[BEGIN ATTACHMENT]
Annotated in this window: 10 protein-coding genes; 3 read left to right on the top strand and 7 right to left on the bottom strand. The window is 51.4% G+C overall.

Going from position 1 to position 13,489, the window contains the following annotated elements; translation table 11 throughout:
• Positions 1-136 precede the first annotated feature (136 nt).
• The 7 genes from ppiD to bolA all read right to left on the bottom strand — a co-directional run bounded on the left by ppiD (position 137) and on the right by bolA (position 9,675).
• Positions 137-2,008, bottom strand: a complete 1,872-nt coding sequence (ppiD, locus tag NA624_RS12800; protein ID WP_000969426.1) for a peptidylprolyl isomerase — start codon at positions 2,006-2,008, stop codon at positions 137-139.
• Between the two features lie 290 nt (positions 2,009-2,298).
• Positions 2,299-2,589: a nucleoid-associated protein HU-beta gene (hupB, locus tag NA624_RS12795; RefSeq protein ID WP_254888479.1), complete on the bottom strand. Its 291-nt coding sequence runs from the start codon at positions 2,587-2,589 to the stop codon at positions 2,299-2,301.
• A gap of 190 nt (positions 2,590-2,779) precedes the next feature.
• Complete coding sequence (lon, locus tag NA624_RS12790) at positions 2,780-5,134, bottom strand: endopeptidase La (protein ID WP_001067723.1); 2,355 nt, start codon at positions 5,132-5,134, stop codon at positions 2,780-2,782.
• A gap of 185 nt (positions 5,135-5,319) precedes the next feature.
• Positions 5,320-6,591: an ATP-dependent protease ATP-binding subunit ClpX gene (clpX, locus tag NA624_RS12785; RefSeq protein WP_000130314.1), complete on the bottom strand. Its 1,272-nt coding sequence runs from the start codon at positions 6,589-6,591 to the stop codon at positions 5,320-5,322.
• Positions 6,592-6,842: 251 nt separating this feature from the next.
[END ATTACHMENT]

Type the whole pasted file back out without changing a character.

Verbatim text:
Annotated in this window: 10 protein-coding genes; 3 read left to right on the top strand and 7 right to left on the bottom strand. The window is 51.4% G+C overall.

Going from position 1 to position 13,489, the window contains the following annotated elements; translation table 11 throughout:
• Positions 1-136 precede the first annotated feature (136 nt).
• The 7 genes from ppiD to bolA all read right to left on the bottom strand — a co-directional run bounded on the left by ppiD (position 137) and on the right by bolA (position 9,675).
• Positions 137-2,008, bottom strand: a complete 1,872-nt coding sequence (ppiD, locus tag NA624_RS12800; protein ID WP_000969426.1) for a peptidylprolyl isomerase — start codon at positions 2,006-2,008, stop codon at positions 137-139.
• Between the two features lie 290 nt (positions 2,009-2,298).
• Positions 2,299-2,589: a nucleoid-associated protein HU-beta gene (hupB, locus tag NA624_RS12795; RefSeq protein ID WP_254888479.1), complete on the bottom strand. Its 291-nt coding sequence runs from the start codon at positions 2,587-2,589 to the stop codon at positions 2,299-2,301.
• A gap of 190 nt (positions 2,590-2,779) precedes the next feature.
• Complete coding sequence (lon, locus tag NA624_RS12790) at positions 2,780-5,134, bottom strand: endopeptidase La (protein ID WP_001067723.1); 2,355 nt, start codon at positions 5,132-5,134, stop codon at positions 2,780-2,782.
• A gap of 185 nt (positions 5,135-5,319) precedes the next feature.
• Positions 5,320-6,591: an ATP-dependent protease ATP-binding subunit ClpX gene (clpX, locus tag NA624_RS12785; RefSeq protein WP_000130314.1), complete on the bottom strand. Its 1,272-nt coding sequence runs from the start codon at positions 6,589-6,591 to the stop codon at positions 5,320-5,322.
• Positions 6,592-6,842: 251 nt separating this feature from the next.